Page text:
United Arab Emirates | Freedom House

Freedom on the Net

United Arab Emirates

Freedom on the Net 2014
Population: 9.3 million
Internet Penetration: 88 percent
Social Media/ICT Apps Blocked: Yes
Political/Social Content Blocked: Yes
Bloggers/ICT Users Arrested: Yes
Press Freedom Status: Not Free
2014 Freedom On the Net Total (0 = Best, 100 = Worst) 67

2014 Scores

Freedom on the Net Status

Not Free

Freedom on the Net Total
(0 = best, 100 = worst)

(0 = Best, 100 = Worst)

Obstacles to Access
(0 = best, 25 = worst)

(0 = Best, 25 = Worst)

Limits on Content
(0 = best, 35 = worst)

(0 = Best, 35 = Worst)

Violations of User Rights
(0 = best, 40 = worst)

(0 = Best, 40 = Worst)
Key Developments: 

May 2013 - May 2014

  • The state continued to block certain political and social websites, including foreign websites that are viewed as sympathetic to the Muslim Brotherhood (see Limits on Content).
  • In July 2013, Dubai police arrested a 22-year-old Indian migrant worker for uploading a video to YouTube showing an Emirati man assaulting an Indian bus driver after a car accident. If convicted, the YouTube user faces a harsher punishment than that which could be doled out to the alleged assaulter (see Violations of User Rights).
  • As part of the “UAE94” trial involving prisoners of conscience, five Emiratis were sentenced to prison terms of 7 to 10 years for their online activities. In total, 69 out of the 94 political detainees were sentenced on numerous charges (see Violations of User Rights).
  • A handful of bloggers and Twitter users who spoke out online against the treatment of the “UAE94” prisoners of conscience have since been arrested for their comments, with four users handed sentences of two to five years (see Violations of User Rights).
  • Shezanne Cassim, an American citizen detained in April 2013 for producing a YouTube parody video on Emirati youth culture, was released in January along with others involved in the video (see Violations of User Rights).

The government of the United Arab Emirates (UAE) has embraced information and communications technology (ICT) as a means of developing a competitive economy and improving citizen services. The internet was introduced to the country in 1995 and internet penetration has quickly risen.[1] However, while remaining open large amounts of foreign investment and expatriate workers, the government has actively fought to deter political discussions, demands for reforms, and criticism of public officials online. The first reported instance of law enforcement bodies targeting ICT use for political motives occurred in July 2010, when an 18-year-old named Badr al-Dhohri was held in Abu Dhabi for using his Blackberry to pass along a message that called for a protest against increases to the price of gasoline. More recently, dozens have been detained for their political discussions on online forums and social media. Many have indicated that they were held without charge, denied the right to an attorney, and tortured. Mobile phones must be registered and some Voice-over-Internet-Protocol (VoIP) applications are banned to facilitate government monitoring and protect the state’s monopoly on phone services. The country’s two mobile phone and internet service providers (ISPs) are either directly or indirectly owned by the state, thereby facilitating government requests for surveillance data. Numerous crackdowns on users have increased self-censorship on social media and online news outlets, the most prominent of which are government-owned.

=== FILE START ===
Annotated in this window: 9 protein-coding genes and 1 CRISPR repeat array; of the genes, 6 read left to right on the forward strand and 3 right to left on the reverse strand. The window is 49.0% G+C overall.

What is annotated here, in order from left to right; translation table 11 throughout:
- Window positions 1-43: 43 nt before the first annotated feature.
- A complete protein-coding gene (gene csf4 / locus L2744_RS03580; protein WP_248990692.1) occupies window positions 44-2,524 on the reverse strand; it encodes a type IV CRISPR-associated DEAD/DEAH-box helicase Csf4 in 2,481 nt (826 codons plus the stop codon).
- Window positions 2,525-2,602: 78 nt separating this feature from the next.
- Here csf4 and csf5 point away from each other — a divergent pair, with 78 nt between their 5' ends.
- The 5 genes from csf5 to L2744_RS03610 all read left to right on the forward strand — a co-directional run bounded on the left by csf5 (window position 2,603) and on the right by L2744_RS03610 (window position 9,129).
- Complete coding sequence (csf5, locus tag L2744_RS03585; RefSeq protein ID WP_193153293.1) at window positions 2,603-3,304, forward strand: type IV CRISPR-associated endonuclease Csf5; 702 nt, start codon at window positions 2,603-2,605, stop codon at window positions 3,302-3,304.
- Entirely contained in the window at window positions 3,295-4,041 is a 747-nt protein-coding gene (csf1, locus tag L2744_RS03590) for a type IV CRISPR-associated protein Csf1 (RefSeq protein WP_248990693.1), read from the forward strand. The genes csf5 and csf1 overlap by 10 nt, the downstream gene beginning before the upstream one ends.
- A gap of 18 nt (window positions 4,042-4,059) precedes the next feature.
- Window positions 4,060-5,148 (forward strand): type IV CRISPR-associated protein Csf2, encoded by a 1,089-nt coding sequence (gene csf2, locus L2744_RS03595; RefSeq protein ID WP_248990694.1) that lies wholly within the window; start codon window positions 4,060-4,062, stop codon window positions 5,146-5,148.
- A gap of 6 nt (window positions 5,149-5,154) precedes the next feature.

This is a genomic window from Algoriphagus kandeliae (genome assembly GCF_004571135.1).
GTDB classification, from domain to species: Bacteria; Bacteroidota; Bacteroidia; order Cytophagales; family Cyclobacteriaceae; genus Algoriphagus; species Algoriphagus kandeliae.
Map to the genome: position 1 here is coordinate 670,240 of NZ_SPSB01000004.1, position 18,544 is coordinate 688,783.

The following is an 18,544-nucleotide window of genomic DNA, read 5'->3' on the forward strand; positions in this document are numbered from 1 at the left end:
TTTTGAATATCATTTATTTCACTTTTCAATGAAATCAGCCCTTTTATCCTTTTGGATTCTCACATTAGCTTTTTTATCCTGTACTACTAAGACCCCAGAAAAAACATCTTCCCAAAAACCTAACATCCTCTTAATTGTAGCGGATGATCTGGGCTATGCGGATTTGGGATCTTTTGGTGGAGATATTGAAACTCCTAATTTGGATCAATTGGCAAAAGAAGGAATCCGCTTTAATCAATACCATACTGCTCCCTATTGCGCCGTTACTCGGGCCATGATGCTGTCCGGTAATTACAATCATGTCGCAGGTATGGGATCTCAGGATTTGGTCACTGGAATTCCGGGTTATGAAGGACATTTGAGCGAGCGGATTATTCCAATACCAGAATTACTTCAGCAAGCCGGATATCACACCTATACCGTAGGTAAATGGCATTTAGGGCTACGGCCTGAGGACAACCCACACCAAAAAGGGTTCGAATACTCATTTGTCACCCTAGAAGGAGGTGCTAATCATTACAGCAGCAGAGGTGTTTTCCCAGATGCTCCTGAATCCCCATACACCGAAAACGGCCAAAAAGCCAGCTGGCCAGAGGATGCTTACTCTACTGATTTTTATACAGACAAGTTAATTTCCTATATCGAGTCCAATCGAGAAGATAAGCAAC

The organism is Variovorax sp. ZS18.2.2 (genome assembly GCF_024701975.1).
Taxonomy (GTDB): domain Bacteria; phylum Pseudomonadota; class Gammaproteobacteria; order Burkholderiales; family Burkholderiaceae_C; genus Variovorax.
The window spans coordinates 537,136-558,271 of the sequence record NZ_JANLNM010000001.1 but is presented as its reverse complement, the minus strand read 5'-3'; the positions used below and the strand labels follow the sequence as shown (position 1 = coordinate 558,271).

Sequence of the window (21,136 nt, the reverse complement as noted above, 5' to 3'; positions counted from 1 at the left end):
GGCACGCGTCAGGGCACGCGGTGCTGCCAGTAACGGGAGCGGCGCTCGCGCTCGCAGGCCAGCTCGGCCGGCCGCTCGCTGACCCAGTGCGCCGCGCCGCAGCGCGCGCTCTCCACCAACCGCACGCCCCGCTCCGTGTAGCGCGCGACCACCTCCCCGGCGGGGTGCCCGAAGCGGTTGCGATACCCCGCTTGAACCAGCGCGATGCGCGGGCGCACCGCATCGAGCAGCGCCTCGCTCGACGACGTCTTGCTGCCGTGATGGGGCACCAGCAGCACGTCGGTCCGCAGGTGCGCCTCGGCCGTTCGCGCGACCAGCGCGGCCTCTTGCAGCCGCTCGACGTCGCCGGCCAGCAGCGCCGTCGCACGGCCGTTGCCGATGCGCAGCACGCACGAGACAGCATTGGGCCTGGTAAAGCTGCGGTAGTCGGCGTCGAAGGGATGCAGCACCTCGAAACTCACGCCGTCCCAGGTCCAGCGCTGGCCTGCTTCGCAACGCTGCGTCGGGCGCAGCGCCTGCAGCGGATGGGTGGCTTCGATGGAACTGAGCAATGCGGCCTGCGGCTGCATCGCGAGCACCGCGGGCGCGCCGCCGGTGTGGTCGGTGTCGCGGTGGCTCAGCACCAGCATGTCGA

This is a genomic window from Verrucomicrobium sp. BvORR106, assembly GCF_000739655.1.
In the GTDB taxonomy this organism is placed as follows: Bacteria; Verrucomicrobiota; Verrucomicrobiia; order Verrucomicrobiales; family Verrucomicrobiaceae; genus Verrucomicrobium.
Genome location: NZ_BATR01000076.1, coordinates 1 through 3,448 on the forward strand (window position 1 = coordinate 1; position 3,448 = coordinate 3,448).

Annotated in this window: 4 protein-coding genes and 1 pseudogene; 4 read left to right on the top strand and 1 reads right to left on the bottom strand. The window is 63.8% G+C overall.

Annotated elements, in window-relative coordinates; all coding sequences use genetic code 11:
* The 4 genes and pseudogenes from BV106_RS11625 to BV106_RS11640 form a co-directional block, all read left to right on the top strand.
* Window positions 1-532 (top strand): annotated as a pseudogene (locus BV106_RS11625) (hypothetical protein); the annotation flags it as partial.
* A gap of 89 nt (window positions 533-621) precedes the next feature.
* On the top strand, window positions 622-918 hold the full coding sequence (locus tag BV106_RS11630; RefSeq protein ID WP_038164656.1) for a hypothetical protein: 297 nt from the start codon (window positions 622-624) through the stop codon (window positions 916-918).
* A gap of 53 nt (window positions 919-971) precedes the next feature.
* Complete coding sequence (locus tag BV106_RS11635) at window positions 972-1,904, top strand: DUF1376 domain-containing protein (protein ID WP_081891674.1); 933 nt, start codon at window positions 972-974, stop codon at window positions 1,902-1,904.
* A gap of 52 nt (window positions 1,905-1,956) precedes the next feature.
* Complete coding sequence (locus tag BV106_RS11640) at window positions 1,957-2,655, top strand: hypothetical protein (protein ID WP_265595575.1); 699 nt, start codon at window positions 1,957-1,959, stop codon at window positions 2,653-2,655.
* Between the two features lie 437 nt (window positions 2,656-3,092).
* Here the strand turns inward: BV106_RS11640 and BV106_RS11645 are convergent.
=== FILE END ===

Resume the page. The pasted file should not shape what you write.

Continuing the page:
The wealthy Gulf state has taken several moves to restrict access to online tools that challenge the government’s authoritarian grip on both politics and telecommunications. Numerous websites are blocked and search results are filtered in order to prevent access to local and international voices that differ from the state line, particularly on political, religious, and social matters. Responding to the growing use of social media to call for political reforms and document government abuses, a new cybercrime law was issued in 2012. The law provides harsh punishments for a wide range of vague offenses, such as criticizing the country’s rulers and religion. These laws, combined with a judiciary that fundamentally lacks independence, create a highly problematic legal environment where users cannot be guaranteed that their constitutional and internationally recognized rights will be upheld.


Some Emiratis have continued to push back against government repression and intimidation by channeling their strong digital literacy into online activism, writing blogs and calling for political reform on social networks. However, for the most part, these efforts have not been tolerated by the authorities, who have responded with numerous arrests and lengthy jail sentences handed to internet users. In July 2013, 69 Emiratis were sentenced as a part of the unfair trial of 94 political detainees, known as the “UAE94.” Five of the detainees—Khalifa al-Nuaimi, Rashid al-Shamsi, Musabeh al-Rumaity, Abdullah ala-Hajri, and Omran al-Radhwan—were given prison sentences of 7 to 10 years for their online activities. Many others were arrested and imprisoned over the coverage period for commenting on the UAE94 trial, uploading footage of human rights violations, or producing satirical videos on YouTube. These cases demonstrate authorities’ zero tolerance for government criticism, even as comedy, in an environment where internet users continue to face many challenges to freedom of expression online.